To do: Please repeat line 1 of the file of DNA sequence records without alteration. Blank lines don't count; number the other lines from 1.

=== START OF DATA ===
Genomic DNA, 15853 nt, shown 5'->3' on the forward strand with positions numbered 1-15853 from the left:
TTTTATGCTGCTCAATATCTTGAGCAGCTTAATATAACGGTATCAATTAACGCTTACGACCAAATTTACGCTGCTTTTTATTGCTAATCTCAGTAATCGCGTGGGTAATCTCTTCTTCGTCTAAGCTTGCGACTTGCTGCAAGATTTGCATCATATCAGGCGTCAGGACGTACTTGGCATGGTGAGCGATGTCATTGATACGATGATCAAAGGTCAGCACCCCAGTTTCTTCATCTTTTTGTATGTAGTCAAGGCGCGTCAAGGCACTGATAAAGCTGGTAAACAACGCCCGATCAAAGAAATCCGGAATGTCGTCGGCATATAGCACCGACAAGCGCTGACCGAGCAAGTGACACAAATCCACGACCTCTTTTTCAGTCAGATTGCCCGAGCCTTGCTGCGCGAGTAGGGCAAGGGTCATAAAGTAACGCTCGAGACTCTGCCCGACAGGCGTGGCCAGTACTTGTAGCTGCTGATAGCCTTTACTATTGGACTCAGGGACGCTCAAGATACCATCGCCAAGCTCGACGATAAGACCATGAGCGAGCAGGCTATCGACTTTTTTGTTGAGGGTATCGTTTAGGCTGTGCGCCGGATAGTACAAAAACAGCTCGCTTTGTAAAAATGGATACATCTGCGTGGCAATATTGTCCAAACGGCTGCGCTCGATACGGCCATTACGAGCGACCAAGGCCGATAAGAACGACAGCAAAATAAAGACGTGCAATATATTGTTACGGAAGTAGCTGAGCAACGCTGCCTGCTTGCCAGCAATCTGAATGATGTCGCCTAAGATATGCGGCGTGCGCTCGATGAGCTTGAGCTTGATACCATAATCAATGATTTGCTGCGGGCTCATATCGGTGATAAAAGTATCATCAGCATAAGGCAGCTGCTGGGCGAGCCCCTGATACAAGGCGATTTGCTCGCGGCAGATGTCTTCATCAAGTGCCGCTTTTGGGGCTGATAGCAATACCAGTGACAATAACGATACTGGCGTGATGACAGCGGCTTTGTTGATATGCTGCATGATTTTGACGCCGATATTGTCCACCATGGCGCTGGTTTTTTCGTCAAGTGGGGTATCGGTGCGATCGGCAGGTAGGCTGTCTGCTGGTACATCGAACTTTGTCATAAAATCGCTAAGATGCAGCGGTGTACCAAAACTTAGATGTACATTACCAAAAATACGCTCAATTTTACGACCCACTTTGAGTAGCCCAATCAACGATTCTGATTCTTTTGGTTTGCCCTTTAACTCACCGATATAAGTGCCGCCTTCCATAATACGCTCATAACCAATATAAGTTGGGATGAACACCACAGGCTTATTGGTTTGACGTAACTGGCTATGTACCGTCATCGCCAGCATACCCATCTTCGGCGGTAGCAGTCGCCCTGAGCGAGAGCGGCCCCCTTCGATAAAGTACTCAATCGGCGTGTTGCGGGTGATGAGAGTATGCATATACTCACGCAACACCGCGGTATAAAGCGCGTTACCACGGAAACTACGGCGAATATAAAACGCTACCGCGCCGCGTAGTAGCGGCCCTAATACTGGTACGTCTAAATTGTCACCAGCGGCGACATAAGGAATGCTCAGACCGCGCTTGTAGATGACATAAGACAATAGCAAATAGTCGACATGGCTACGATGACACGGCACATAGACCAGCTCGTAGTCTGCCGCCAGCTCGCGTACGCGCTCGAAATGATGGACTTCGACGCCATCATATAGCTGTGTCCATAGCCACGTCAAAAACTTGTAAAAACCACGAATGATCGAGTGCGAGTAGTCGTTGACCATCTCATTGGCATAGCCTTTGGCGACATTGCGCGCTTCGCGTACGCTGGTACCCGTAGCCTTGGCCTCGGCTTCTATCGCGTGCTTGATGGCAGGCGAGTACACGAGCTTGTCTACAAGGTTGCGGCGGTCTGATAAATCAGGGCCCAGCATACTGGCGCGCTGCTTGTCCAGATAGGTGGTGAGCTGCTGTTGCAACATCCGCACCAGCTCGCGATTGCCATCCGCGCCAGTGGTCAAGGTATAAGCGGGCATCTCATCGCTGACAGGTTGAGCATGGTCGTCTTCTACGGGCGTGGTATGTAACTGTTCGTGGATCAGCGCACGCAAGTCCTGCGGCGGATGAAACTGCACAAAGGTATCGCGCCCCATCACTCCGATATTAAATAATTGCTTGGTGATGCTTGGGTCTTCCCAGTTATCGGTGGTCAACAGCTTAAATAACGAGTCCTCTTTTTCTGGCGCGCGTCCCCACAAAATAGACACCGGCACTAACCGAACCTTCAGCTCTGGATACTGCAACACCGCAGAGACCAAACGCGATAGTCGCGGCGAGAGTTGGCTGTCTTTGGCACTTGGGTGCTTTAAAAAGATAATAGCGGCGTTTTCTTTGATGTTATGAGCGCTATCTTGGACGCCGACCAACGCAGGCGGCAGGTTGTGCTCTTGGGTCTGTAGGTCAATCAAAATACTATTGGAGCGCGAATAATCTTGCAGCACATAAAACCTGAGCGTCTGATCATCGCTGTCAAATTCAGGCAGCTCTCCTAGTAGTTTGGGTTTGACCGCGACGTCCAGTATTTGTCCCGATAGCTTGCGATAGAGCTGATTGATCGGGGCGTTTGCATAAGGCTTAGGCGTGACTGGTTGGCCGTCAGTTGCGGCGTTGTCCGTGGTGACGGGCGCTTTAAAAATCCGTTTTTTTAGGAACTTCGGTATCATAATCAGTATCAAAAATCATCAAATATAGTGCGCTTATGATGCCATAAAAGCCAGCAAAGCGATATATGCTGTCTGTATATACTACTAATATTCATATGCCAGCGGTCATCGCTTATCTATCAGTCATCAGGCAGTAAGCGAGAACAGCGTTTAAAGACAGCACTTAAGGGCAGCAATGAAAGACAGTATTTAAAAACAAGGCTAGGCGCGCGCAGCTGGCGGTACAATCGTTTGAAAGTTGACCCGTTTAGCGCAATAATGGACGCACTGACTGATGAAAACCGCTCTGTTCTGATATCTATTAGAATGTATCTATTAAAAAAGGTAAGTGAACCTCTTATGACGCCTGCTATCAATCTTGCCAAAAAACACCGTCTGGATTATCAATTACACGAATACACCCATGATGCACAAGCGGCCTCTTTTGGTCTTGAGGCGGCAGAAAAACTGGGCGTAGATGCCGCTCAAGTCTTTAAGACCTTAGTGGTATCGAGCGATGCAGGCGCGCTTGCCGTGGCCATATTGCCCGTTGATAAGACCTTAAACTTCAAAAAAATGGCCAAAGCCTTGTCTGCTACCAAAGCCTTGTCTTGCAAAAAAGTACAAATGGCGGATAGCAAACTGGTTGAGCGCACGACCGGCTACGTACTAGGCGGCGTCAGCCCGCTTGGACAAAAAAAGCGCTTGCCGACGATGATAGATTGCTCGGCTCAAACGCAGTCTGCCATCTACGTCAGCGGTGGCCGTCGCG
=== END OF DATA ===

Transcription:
Genomic DNA, 15853 nt, shown 5'->3' on the forward strand with positions numbered 1-15853 from the left: